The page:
Plan for Jones Library in Amherst gets mixed reviews

  • Jones Library JERREY ROBERTS

Staff Writer
Published: 7/28/2016 1:45:21 AM

AMHERST – A building aimed at meeting the needs of the Amherst community, with extensive natural light and a more open floor plan that is easier for patrons to navigate and for staff to manage, is depicted by the preliminary plan for an expanded and renovated Jones Library.

With an Oct. 7 deadline looming to submit schematic drawings and a project cost estimate to the Massachusetts Board of Library Commissioners, a building information session Wednesday evening was the first opportunity for residents to see how the 1928 original building would be altered and the more recent 1990s addition, including the atrium, would be demolished and replaced.

About 25 people attended the 90-minute session.

The current plan adds about 17,000 square feet to the 48,000-square-foot building, said Tony Hsiao, principal at Finegold Alexander Architects of Boston.

Based on the building program, developed with participation by library staff and patrons, the expanded building would be just under 65,000 square feet, Hsiao said, adding that there would be "no easy way to work within the existing footprint."

The plan shows a centrally located single staircase and elevator connecting all four levels the building.

On the ground level, or garden level as Hsiao calls it, the expanded building would include space for its English as a Second Language program, the special collections department and the technical services department where materials are delivered.

On the main level, the circulation desk is moved closer to the Amity Street entrance, with a cafe area on the opposite side, where people can drink coffee and pastries purchased at downtown shops.  A large children's room and a smaller distinct young adult space would be on this floor, along with meeting room that can accommodate 200 people and can be closed off from the rest of the library for after-hours use.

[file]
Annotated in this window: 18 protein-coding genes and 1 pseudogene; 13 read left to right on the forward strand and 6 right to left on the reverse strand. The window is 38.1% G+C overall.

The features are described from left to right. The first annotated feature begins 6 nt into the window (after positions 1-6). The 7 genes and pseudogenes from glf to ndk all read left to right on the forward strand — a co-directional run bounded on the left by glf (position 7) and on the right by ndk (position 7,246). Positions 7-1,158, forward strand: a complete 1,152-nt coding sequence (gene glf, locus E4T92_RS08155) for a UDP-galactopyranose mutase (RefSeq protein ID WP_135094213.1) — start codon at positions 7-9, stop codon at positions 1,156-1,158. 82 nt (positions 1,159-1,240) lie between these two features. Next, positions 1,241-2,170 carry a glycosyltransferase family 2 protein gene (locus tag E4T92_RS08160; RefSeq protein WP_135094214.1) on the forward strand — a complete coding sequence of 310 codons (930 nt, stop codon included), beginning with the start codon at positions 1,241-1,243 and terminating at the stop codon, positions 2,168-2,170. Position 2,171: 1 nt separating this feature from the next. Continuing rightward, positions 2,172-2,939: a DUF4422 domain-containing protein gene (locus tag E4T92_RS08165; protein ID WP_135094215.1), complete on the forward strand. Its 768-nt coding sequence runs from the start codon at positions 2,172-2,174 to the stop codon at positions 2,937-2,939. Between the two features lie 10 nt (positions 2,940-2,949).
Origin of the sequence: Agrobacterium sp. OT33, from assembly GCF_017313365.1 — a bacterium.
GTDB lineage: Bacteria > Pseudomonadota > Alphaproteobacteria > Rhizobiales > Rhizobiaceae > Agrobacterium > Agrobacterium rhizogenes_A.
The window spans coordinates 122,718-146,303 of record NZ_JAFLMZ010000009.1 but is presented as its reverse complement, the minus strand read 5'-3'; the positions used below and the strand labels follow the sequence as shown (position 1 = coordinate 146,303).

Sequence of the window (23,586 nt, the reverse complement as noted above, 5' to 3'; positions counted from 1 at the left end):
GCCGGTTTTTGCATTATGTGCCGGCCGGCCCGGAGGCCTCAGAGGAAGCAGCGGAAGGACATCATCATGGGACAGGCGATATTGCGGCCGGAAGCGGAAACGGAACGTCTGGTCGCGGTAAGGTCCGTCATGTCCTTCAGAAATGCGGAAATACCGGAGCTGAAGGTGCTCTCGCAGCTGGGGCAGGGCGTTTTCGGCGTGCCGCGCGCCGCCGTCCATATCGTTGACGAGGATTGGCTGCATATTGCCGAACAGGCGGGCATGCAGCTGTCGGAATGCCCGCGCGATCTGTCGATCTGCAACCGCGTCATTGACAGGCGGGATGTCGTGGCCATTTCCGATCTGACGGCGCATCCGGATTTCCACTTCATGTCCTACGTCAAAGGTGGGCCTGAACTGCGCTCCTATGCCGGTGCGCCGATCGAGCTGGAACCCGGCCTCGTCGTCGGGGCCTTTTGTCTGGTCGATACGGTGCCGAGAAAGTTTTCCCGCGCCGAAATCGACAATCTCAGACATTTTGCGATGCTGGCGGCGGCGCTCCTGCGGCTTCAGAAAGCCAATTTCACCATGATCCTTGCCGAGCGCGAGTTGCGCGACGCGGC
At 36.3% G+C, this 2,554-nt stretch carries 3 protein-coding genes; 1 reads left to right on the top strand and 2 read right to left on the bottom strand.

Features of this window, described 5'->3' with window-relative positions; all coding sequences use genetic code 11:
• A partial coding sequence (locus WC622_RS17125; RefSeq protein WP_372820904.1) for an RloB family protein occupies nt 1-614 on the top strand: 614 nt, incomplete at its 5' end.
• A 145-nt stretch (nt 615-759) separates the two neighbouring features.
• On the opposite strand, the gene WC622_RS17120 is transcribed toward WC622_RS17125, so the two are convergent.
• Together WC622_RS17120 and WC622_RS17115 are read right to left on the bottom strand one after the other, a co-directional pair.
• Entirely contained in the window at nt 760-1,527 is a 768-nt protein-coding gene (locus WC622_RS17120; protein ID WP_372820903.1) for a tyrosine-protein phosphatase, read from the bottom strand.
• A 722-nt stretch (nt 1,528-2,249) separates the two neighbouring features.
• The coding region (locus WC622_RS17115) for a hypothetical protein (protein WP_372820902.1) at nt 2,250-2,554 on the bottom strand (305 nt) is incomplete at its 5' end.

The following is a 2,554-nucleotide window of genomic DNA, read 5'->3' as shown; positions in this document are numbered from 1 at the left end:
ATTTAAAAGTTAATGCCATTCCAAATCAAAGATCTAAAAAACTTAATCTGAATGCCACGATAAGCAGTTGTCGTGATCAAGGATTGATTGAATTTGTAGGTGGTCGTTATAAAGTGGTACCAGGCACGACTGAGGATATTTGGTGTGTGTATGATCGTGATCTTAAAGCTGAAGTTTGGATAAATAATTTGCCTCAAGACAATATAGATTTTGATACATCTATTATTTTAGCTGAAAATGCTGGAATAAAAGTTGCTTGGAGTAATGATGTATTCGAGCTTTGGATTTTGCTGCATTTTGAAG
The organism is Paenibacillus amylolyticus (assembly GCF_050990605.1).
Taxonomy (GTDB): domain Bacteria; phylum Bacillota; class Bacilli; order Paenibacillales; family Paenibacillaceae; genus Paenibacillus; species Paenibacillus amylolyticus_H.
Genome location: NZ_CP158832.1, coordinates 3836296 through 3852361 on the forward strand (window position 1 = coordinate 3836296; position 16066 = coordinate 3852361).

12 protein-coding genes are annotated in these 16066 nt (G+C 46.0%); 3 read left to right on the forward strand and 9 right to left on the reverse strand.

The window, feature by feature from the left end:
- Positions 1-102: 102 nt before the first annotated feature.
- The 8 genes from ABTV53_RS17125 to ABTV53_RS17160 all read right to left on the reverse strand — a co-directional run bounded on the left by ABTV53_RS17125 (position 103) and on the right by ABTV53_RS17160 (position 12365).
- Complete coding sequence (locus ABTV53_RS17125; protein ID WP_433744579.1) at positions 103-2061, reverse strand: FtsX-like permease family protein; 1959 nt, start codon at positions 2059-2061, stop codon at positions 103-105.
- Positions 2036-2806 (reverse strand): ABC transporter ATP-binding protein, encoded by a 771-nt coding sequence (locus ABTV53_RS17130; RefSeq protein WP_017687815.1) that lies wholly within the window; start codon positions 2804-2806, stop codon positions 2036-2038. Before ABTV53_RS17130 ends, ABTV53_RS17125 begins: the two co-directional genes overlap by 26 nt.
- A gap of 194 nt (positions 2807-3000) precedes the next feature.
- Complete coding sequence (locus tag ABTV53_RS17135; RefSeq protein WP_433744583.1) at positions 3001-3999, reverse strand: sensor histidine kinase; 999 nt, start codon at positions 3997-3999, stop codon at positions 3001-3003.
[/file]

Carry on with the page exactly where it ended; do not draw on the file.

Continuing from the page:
On the second floor, the entire adult collection would be housed below what Hsiao describes as a sawtooth-style roof featuring windows facing north and solar panels facing south. This new area would be attached to the second floor of the original 1928 building, where interior walls will be taken down so that a large reading room is created overlooking Amity Street.

The small third floor will retain the existing Goodwin Room and staff offices.

Hsiao said the plan addresses functional issues, such as the circulation desk being too distant from the main entrance and the lack of space for teenagers, and more serious problems, such as stacks too close together, making them inaccessible to handicapped people.

William Wehrli, of Carriage Lane, said the concept appears to make the library more welcoming for all users, especially teenagers.

“I think it’s really time to move forward,” Wehrli said. “This is the commonsand we really need to make these spaces work for people.”

His daughter, Christina Wehrli, who will be a ninth grader at Amherst Regional High School in the fall, said she uses the library, but isn’t often able to stay because of insufficient space. “I mainly go and get books and then leave,” she said.

She said a larger library would be attractive for her and her friends as a central meeting place after school or on the weekends.

Cheryl Wilson, a former trustees president, said she is impressed with the plan, but disappointed with the modern appearance, including too much use of glass, and the loss of the home-style elements incorporated into the original design by its benefactor, Samuel Minot Jones.

“What has always appealed to long-time residents is the rabbit warren kind of feel,” Wilson said.

Others also expressed concerns about changing the charm of the building and its nooks and crannies.

"Every time I see this, I cry," said Hilda Greenbaum of Montague Road, pointing to what she views as a devastating loss of the historic interior of the 1928 building, including removal of the grand staircase that people see when going through the main door.

But Hsiao said this historical staircase will be reused in the addition and placed against what was formerly the exterior of the 88-year-old building, so patrons can see and honor the original building.

Save Our Library member Mary Wentworth of Lessey Street said her worry is demolition of 40 percent of the building and loss of cozy areas, like the alcove beneath the staircase. She described the plan as “basically (gutting) the rest of it.”

Finegold Alexander has indicated it will need six weeks to complete the drawings, two weeks to get cost estimates and one week to verify those estimates. After the October submission, the next step will be submitting a construction grant application in January.

To see the plan online, visit

Scott Merzbach can be reached at


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